Likewise, the Administrative Office of the U.S. Courts (AO) has indicated that assisting federal courts with its cybersecurity needs, remains a top priority. The Judiciary is transforming to ensure that secure, robust, and flexible technology systems are maintained, so that the needs of judges, court staff, and the public can be met.

During the national emergency, the Judicial Conference approved the use of teleconferencing for certain criminal, civil, and bankruptcy proceedings. The Coronavirus Aid, Relief, and Economic Security Act (CARES Act) provided provisions related to the federal courts, including the authorization of video or telephone conferencing until 30 days after the national emergency ends or when the Judicial Conference concludes that the federal courts are no longer affected.

Both state and federal courts have adopted the use of technologies such as Zoom. Yet, Zoom’s own Chief Executive Officer stated, “[c]learly we have a lot of work to do to ensure the security of these new consumer use cases.” Perhaps Zoom’s focus on security was prompted by an April 4 letter from Sen. Ed Markey (D-Mass.) to the Federal Trade Commission, which highlights cybersecurity concerns., which can be problematic for attorneys trying to protect client information and uphold their obligations during court proceedings.

Not surprisingly, reports indicate that cyber-criminals may be exploiting Zoom’s growing popularity to perpetrate phishing scams and spread malware. Users have also reported having their Zoom meetings hijacked by intruders, which is particularly problematic in Zoom video calls where personally identifiable information, attorney-client information, and intimate conversations have been stored in places accessible by the public.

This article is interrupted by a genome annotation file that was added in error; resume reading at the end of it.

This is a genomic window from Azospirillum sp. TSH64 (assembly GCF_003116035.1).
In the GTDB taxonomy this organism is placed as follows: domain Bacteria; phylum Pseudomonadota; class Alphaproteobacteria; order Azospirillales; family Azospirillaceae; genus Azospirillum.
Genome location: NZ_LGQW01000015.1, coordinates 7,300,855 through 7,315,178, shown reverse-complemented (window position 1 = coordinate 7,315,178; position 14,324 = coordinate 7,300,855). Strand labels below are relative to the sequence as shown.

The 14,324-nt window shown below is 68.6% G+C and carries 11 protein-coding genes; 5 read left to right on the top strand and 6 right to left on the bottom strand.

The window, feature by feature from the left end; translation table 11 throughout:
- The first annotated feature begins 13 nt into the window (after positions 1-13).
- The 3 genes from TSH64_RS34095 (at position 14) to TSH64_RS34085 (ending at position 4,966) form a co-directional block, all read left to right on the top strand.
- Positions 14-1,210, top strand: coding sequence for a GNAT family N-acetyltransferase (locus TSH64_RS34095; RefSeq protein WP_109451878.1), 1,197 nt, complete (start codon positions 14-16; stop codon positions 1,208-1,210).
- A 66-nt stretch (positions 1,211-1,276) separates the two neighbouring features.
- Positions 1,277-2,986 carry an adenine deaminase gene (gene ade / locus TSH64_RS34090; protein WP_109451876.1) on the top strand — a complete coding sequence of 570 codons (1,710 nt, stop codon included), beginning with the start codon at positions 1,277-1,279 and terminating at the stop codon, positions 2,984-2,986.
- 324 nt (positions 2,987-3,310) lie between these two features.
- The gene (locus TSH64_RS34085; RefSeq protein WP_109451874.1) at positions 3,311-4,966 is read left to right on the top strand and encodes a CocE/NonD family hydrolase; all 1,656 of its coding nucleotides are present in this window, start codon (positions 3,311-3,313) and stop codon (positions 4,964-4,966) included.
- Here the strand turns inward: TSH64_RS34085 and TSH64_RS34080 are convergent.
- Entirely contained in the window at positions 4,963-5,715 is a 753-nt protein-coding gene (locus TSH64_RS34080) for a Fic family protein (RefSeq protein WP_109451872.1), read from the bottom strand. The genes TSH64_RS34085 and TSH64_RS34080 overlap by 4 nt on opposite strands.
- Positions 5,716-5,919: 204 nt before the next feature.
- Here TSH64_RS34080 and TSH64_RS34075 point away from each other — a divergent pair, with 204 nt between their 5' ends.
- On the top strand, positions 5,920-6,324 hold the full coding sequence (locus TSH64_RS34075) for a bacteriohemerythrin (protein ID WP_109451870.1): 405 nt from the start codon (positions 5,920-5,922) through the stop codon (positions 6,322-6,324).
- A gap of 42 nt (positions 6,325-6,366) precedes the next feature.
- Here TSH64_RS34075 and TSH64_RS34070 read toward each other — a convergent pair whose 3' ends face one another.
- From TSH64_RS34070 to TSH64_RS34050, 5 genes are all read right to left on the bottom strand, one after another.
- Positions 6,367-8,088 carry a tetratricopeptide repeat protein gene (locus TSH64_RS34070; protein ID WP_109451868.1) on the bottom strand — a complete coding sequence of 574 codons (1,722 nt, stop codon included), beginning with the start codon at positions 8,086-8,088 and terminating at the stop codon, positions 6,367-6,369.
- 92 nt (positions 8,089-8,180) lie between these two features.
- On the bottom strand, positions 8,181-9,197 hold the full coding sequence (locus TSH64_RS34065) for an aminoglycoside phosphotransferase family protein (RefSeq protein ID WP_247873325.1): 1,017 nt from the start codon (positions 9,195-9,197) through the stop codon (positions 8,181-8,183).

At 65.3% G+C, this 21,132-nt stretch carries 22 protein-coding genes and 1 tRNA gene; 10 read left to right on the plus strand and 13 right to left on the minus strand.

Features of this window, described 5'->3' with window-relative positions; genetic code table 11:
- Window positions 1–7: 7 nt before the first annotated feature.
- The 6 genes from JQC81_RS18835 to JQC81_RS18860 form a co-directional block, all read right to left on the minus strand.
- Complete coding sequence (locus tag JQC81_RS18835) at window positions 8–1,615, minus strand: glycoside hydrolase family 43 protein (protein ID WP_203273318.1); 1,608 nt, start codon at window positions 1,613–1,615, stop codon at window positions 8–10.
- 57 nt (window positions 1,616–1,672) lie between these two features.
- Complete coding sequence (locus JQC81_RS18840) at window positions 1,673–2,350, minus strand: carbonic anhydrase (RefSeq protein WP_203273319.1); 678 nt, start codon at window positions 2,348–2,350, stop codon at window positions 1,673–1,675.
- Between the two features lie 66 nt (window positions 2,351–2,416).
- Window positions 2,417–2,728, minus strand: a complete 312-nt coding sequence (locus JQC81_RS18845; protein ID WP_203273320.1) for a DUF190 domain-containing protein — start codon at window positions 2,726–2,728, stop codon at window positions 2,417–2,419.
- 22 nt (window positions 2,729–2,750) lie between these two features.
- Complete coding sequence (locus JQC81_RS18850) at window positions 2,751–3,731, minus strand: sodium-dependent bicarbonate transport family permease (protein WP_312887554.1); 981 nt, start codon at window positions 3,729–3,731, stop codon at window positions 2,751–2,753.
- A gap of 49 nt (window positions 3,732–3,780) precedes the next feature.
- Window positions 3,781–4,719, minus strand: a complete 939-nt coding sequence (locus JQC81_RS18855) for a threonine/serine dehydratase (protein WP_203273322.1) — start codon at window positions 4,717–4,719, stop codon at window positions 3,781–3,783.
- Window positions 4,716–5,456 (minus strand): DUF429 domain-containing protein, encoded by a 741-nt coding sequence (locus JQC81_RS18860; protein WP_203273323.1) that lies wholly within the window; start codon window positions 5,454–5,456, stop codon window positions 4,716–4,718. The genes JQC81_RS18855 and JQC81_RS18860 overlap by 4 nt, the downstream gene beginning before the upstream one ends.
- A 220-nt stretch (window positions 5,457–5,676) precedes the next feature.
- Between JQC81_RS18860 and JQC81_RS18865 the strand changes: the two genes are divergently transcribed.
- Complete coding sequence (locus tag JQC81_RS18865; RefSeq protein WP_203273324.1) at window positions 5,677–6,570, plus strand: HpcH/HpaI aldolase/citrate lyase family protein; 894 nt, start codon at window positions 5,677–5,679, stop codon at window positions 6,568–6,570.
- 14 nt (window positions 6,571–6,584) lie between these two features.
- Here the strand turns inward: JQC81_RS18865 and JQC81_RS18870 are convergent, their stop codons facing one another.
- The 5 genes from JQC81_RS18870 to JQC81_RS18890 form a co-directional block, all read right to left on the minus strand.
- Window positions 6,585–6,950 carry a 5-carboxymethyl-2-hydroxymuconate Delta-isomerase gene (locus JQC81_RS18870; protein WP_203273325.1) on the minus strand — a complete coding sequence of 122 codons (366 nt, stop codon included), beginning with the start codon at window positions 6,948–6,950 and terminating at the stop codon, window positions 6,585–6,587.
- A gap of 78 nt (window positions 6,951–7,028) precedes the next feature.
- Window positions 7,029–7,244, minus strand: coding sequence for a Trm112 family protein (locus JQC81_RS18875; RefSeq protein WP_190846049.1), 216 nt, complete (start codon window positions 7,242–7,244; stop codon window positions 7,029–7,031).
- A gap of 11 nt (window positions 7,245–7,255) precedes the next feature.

Zoom has subsequently taken steps to correct the technical safeguards, including adequate encryption and access controls, which should have been present from the outset of its deployment. But, in circumstances where malware was already deployed, the long-term consequences may not be known for a while. Cybersecurity is an ongoing process, so lawyers and clients alike should take care to evaluate technology on an ongoing basis.

Safeguards for Video Meetings

In light of a lawyer’s professional responsibilities, here are a few suggestions for utilizing Zoom and other business-focused video chat meetings, whether with clients or for a court hearing:

  • Don’t disclose your personal meeting number. Instead, generate a random meeting ID.
  • Mitigate “zoombombing” by retaining control of screen sharing.
  • Utilize a “waiting room” feature to vet participants entering the session.
  • A crucial distinction between Zoom and other companies is encryption. iMessage utilizes end-to-end 256 bit encryption level and the companies and providers that exist between you and the end-recipient, cannot see the message content. By way of contrast, Zoom can view your meetings and previously pushed out unnecessary device data to Facebook.
  • Make sure to update all patches and install the latest versions of the app.
  • Ensure your law firm’s website is updated and secure on a regular basis.

This column does not necessarily reflect the opinion of The Bureau of National Affairs, Inc. or its owners.

Author Information

Rachel V. Rose is a Houston-based attorney who advises clients on health care, cybersecurity, securities and qui tam matters. and teaches bioethics at Baylor College of Medicine. She has been consecutively named by Houstonia Magazine as a Top Lawyer (Health Care), the National Women Trial Lawyer’s Top 25 and the National Trial Lawyers Top 100.